5,000-Year-Old Carving in Norway Ruined by a Child
A 5,000-year-old carving of a skier in Norway was ruined by a child, who could now face prosecution.
The unidentified child used a sharp object to try and make the carving of the skier at Tro clearer, the website reported. The carving provides one of the earliest depictions of a man skiing, and the image helped inspire the 1994 Winter Olympics held in Lillehammer, Norway.
“It’s a tragedy, because it’s one of the most famous Norwegian historical sites,” said Bård Anders Langø, the mayor of Alstahaug, located near the rock carving. “It is one of the most internationally known symbols of Norway.”
To make matters worse, the damage is likely irreversible, said archaeologists. “They are going back in September to do a bigger study, but what they can say now is that it’s probably damaged forever, and we may not ever be able to see the pictogram of the skier as it was originally made 5,000 years ago,” Langø told the paper.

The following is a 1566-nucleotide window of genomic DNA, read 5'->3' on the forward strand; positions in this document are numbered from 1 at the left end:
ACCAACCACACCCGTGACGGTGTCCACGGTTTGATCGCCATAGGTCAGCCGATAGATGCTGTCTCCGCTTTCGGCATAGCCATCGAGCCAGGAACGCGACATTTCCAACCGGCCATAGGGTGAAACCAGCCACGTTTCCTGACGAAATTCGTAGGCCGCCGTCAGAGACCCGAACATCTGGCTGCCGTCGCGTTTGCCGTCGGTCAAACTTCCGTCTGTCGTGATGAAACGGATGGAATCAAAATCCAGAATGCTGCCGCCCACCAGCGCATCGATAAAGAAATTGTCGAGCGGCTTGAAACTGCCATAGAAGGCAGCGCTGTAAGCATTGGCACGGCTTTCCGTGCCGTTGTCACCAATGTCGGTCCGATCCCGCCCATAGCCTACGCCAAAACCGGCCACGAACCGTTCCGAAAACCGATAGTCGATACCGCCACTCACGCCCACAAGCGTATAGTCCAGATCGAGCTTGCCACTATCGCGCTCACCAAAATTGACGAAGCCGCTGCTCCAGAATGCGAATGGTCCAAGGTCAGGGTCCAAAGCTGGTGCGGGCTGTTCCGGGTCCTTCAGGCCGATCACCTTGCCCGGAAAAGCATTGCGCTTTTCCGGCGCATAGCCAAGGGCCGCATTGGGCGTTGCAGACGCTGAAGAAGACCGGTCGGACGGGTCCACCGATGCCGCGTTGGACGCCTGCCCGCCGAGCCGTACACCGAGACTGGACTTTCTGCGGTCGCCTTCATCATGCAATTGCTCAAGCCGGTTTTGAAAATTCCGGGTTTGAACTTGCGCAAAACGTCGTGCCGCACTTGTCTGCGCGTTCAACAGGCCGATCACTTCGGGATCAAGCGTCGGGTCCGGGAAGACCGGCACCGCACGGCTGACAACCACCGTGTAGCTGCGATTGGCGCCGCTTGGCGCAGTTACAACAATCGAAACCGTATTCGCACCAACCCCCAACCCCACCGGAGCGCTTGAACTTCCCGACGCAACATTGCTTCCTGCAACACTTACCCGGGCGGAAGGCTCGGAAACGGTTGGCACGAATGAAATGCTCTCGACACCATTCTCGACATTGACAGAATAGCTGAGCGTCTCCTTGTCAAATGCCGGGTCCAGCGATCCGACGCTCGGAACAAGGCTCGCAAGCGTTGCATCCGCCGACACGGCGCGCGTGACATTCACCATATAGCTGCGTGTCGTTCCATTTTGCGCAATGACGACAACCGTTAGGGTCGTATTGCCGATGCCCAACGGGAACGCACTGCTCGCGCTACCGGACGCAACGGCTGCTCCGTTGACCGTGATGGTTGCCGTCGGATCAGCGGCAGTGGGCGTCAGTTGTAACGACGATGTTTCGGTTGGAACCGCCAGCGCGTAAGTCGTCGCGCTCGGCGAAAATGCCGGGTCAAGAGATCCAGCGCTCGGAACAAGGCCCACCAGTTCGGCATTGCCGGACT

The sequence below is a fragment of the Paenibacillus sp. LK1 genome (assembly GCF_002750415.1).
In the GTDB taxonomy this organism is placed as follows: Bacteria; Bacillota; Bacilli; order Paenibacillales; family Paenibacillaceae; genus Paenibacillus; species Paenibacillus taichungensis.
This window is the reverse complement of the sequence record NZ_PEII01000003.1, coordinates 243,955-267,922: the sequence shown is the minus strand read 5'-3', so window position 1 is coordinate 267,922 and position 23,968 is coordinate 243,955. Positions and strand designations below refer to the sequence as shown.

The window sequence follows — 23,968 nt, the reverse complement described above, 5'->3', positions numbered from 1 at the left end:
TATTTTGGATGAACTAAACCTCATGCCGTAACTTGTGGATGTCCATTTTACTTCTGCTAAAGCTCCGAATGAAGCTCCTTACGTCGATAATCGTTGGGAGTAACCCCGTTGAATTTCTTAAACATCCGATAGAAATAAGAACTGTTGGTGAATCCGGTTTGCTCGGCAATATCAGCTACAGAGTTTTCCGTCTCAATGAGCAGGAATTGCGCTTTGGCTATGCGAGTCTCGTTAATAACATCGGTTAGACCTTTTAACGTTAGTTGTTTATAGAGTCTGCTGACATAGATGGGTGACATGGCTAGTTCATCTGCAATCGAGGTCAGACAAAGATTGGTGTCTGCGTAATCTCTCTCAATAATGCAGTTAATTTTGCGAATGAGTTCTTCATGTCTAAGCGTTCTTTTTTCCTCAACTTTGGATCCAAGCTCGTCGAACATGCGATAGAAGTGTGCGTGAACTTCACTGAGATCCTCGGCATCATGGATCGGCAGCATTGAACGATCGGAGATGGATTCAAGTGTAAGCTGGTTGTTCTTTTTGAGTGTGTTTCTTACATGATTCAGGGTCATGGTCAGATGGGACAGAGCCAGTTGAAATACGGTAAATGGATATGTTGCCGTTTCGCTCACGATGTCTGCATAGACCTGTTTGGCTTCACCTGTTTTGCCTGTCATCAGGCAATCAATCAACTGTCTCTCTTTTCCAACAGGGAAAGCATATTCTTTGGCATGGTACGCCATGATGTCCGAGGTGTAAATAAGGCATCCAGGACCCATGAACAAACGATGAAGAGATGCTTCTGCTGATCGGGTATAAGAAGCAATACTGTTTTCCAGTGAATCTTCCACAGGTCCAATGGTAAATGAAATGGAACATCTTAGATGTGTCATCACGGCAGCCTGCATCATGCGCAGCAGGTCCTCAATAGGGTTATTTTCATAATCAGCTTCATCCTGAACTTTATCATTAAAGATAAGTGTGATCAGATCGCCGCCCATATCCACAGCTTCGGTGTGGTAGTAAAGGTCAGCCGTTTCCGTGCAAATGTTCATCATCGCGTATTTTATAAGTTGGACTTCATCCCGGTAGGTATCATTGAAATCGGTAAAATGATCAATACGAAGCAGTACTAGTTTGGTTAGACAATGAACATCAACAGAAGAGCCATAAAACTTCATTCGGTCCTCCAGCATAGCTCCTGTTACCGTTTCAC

— Good Morning America (@GMA) August 3, 2016
The youth and another child damaged other rock carvings nearby, but it was “done out of good intentions,” he added. “They were trying to make it more visible actually, and I don’t think they understood how serious it was. I think now they understand.”
The Telegraph, which also reported that two youths were responsible for the damage, reported that they could now face prosecution under the Norway’s Cultural Heritage Act.
Tor-Kristian Storvik, an archaeologist for Norway’s Nordland County, said he’s not prepared to take back the crime report sent to police even though children came forward and took responsibility. “We are instructed by the Norwegian Directorate for Cultural Heritage to report all violations of the Cultural Heritage Act, and this is a quite serious violation,” he told the newspaper.